The use of the legal substances tobacco and alcohol continues to pose a particularly high health risk. Estimates from the 2010 Global Burden of Disease study show that tobacco and alcohol use, along with hypertension, are among the top three risk factors for the development of disease worldwide. The use of illicit drugs also poses a significant risk of physical, psychological, and social harm to the user and their loved ones. In addition, problematic use of psychoactive medications is an often underestimated problem, especially among older adults. The results of the supplementary mental health survey conducted as part of the first wave of the DEGS show that substance-related disorders are the most prevalent mental disorders among adults after anxiety and depressive disorders.
If you can no longer do without drugs or other substances and are thus restricted in your thoughts and actions, you are said to be addicted. According to ICD 10, addiction is a mental illness.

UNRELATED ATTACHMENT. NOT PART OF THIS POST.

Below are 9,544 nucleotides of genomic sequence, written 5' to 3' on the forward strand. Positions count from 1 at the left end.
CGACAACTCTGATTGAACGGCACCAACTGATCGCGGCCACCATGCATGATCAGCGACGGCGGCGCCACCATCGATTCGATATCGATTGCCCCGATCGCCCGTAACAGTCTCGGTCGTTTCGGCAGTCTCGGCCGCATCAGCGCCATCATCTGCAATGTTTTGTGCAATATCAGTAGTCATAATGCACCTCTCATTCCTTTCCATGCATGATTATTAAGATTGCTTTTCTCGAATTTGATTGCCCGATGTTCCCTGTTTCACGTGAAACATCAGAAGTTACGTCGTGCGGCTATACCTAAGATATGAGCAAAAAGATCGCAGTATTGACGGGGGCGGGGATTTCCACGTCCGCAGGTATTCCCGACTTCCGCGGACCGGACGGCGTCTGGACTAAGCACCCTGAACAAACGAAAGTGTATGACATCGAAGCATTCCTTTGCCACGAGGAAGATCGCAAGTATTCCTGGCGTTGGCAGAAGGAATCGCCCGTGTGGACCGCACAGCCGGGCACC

Effects of substance/drug use include relaxation, euphoria, social attention, stress reduction, general stimulation or reduction of anxiety, feeling more productive or creative, and elevated self-esteem.
So it stands to reason that this experienced discrepancy between real and ideal feelings about life should also be consciously evoked in mental illness. Affected persons often use substances as a means of substance abuse with which they can endure or briefly improve the experience. In this context, drugs are used to regulate the state of mind or affect.
The long-term consequences of drug consumption, such as addiction, financial indebtedness, loss of function, and crime cannot go unmentioned. Short-term symptom relief may occur, but the mental disorder requires professional treatment and cannot be self-managed or alleviated by substance use.